The Fixed Period - Wikipedia

David Lodge: rereading Anthony Trollope | Books | The Guardian



The Fixed Period (Annotated)

Although Neverbend is humourless, for the reader there is humour, and also pathos, in the clash of his high-flown rhetoric with the instinctive reactions of others, including his own family. Neverbend is a zealot, but not an insensitive one. As the opposition to the Fixed Period grows, he actually begins "to ask myself whether I was in all respects sane in entertaining the ideas which filled my mind", but steadies his resolution by remembering the example of great men such as Galileo and Columbus, whose radical ideas were mocked and rejected in their own time.

It arrives in Britannula's harbour just as Neverbend is conducting the sullenly compliant Crasweller to take up residence in the College. The officer in charge of the landing-party intervenes and forbids the president to proceed, invoking the threat of the gunboat's "250-ton swiveller". Neverbend submits, vainly protesting against this exercise of brute force, and is informed that the island is to be made a Crown colony again, with a new governor to ensure that the law of the Fixed Period, unacceptable to the mother country, is repealed, while he himself must go into exile in England. The narrative we have been reading is in fact written on his voyage there.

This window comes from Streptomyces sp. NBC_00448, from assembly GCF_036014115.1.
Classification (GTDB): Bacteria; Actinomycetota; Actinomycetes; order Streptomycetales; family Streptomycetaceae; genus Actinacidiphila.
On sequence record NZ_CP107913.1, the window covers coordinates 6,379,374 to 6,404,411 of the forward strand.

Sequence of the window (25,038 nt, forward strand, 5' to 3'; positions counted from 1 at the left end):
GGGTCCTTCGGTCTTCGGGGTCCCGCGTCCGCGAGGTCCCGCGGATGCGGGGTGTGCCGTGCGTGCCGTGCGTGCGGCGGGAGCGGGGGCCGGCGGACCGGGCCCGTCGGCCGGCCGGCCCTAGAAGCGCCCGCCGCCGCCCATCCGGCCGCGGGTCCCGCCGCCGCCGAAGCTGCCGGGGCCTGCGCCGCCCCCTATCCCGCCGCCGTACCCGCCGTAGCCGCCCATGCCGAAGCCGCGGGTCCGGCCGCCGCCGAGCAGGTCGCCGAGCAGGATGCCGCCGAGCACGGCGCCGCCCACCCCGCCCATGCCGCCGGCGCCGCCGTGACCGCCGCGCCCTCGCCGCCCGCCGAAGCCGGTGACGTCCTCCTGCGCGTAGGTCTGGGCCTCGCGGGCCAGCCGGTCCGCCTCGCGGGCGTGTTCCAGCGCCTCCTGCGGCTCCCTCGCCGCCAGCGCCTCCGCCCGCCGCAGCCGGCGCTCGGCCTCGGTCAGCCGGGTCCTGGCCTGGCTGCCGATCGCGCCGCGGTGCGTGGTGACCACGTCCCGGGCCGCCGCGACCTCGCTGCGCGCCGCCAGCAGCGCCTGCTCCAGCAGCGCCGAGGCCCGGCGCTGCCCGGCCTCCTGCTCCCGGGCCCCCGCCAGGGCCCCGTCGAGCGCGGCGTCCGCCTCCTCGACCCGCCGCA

Trollope's odd novel proved, in one respect, uncannily prophetic of his own demise. Neverbend recalls that when the Fixed Period law was being framed there was a long debate about the age at which it should be applied. Eventually this was fixed at 67½, though some flexibility was later allowed. At the beginning of November 1882, the year in which The Fixed Period was published, Trollope suffered a severe stroke, which paralysed his right side and deprived him of speech, but the fate he had feared was mercifully brief. He died in a nursing home on 6 December, five months short of his 68th birthday.

• This article was amended on 17 December 2012, to include the phrase "a situation that has been exacerbated by the global credit crisis" in the fifth sentence of the second paragraph.

Although Neverbend is humourless, for the reader there is humour, and also pathos, in the clash of his high-flown rhetoric with the instinctive reactions of others, including his own family. Neverbend is a zealot, but not an insensitive one. As the opposition to the Fixed Period grows, he actually begins "to ask myself whether I was in all respects sane in entertaining the ideas which filled my mind", but steadies his resolution by remembering the example of great men such as Galileo and Columbus, whose radical ideas were mocked and rejected in their own time.